You are so right about how difficult it is to write menages because they are not readily accepted or even occur very often in our society. For me, writing a contemporary menage, the key was having the characters social group accept the relationship.

Kathy said...

I happen to love NJ's Tapestry series. I'm a huge fan.

Rachel.C said...

I love a well written menage. But you're right, the writer needs to get you to believe in the reality they've built for their characters. It's disappointing when an author doesn't get it right. Good thing you're one that gets it right NJ.

Ciana Stone said...

" a highly erotic read that will make your pulse pound, your body ache, and your heart soar."

NJ, sorry to steal your words but this is the best description I think of for your menage books. The Tapestries series is still my fav. You made the situation acceptable with your well-crafted plot lines and oh boy did you make it pulse pounding.

Thanks for blogging with us. In my book when it comes to menage, no one does it better than the fabulous NJ Walters!!

mamasand2 said...

Hi NJ, nice to see you here. I really enjoyed reading your take on writing mng. I just found the first one that I enjoyed a few years ago. What you said about what I would call the 'frame work' for it made a LOT on sense. I do enjoy a well written mng and now I'll have to check put yours.

N.J.Walters said...

Good morning, Valerie. Thank you so much. I'm glad you've enjoyed the Tapestries series and Amethyst Moon!

N.J.Walters said...

Hey, Nic! I'm thrilled to be here blogging with the Hussies!

*g* I'm so glad you enjoyed the Tapestries series.

You've written several contemporary menage stories and have handled the acceptance issue beautifully, whether it was for a continuing relationship between the three characters or a one-night, wish fulfilling fantasy.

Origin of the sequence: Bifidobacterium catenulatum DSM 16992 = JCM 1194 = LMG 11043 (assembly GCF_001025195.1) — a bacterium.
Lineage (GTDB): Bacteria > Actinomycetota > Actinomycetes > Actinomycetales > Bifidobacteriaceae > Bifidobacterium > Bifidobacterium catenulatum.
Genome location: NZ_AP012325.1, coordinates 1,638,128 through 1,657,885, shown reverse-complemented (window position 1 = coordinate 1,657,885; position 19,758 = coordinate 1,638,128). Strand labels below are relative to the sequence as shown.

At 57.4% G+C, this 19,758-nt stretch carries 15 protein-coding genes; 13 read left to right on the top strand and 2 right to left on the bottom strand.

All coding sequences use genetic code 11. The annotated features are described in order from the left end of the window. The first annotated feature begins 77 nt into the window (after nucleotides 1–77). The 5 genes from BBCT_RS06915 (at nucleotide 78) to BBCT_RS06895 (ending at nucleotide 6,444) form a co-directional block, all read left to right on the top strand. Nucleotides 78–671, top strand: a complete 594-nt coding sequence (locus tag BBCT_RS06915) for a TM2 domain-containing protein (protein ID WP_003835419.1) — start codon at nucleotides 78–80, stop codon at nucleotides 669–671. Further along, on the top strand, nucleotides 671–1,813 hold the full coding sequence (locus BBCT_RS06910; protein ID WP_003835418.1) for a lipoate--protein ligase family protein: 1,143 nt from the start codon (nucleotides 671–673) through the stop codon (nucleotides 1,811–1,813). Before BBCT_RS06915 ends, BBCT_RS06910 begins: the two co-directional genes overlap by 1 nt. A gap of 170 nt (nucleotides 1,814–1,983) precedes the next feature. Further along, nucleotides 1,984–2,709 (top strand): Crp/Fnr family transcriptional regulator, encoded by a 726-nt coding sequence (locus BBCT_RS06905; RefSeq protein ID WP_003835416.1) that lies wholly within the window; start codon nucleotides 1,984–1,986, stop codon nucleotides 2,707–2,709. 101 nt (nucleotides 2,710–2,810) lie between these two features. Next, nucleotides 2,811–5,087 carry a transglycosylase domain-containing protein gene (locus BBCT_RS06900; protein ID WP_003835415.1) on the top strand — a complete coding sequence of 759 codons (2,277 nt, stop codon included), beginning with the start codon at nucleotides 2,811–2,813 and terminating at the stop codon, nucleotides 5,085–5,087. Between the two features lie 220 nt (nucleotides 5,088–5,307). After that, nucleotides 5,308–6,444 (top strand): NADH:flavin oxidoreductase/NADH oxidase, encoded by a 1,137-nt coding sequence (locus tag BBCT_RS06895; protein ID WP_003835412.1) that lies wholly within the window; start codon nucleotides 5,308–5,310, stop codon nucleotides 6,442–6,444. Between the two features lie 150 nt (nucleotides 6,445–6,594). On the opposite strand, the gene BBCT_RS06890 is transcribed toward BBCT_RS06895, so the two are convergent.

N.J.Walters said...

Thank you so much, Kathy!

N.J.Walters said...

Thank you so much, Rachel. It takes work to get it right in a menage. It all starts with the characters. They have to believe in the relationship or it won't work at all.

N.J.Walters said...

Thank you so much for the huge compliment, Ciana. It means a lot to me.

I really enjoy writing these complicated, emotional plots.

N.J.Walters said...

Hi, Mamasand2. I'm glad you enjoyed the post. Writing menage stories are a lot of fun, but they do take a lot of logistical work, and not just with body parts. LOL You have to look at the emotions and "growth" of the characters as a whole.

Sally Painter said...

I agree with everyone! You are the Menage Queen, NJ. My favorite Tapestry is Christina's Tapestry, maybe because it was the first. I don't know it's a hard choice. (G)

I bow before the queen!

It's wonderful having you here with us, NJ! Smooches!

mamasand2 said...

You are soooo right NJ. It's the emotions that really make a story work. Other wise you are inserting tab A into slot B. Not the same at all. LOL With the reviews the Hussie's are giving you, You are definitely on my to read list. Anyone have a recommended title to start with???

N.J.Walters said...

You are such an angel, Sally. I'm thrilled to be here today among all you talented ladies!

Thank you for the wonderful compliments. Christina's Tapestry will always be one of my favorite books!

N.J.Walters said...

I'm glad to be on your reading list mamasand2. If you're looking for a menage a trois, I'd start with Christina's Tapestry.

If you like other genres, I've written contemporary and paranormal (vampire, shape-shifter, etc...)with EC as well. :-)

mamasand2 said...

Thanks for the advice, after all who better to advise than the author herself? I've made a note of the name and I'll be checking it out. After all I won a few GC's this last week sooo... Still jumping for joy.
And thank you again hussies.

charleneteglia said...

Great discussion, NJ. Menage is a powerful fantasy, but making it emotionally believable and the ending romantically satisfying takes a lot of skill. Like you, I find it works best in an "outside of reality" setting. Aliens, werewolves, demons can live by their own set of rules. *g*

Emily Ryan-Davis said...

Thanks for such a thoughtful treatment of this topic, NJ! My first-ever menage scene is currently in my editor's hands and I'm biting my nails - SO hard to write! I love to read them, and completely admire an author who tackles them successfully :)

N.J.Walters said...

You're welcome, mamasand2. Enjoy!

Absolutely, Charli. And I do so love your aliens. And your demons are pretty hot too! :-)

Thank you, Emily. Writing your first menage scene is fun, but there is always the worry about not making it believable. Good luck with it. I'm sure it will be great!

Kathy said...

I like all the tapestry books but I have to admit, Woven Dreams is my favorite. I love it because both the heroine and the heroes are wounded characters who have so much to overcome.

Janet H said...

I'm with Nicole..sort of..sign me up for that fantasy. You do a great menage, NJ.

N.J.Walters said...

Thank you, Kathy. Woven Dreams was very different from the first two in the series...more poignant, I think.

N.J.Walters said...

Thank you so much, Janet!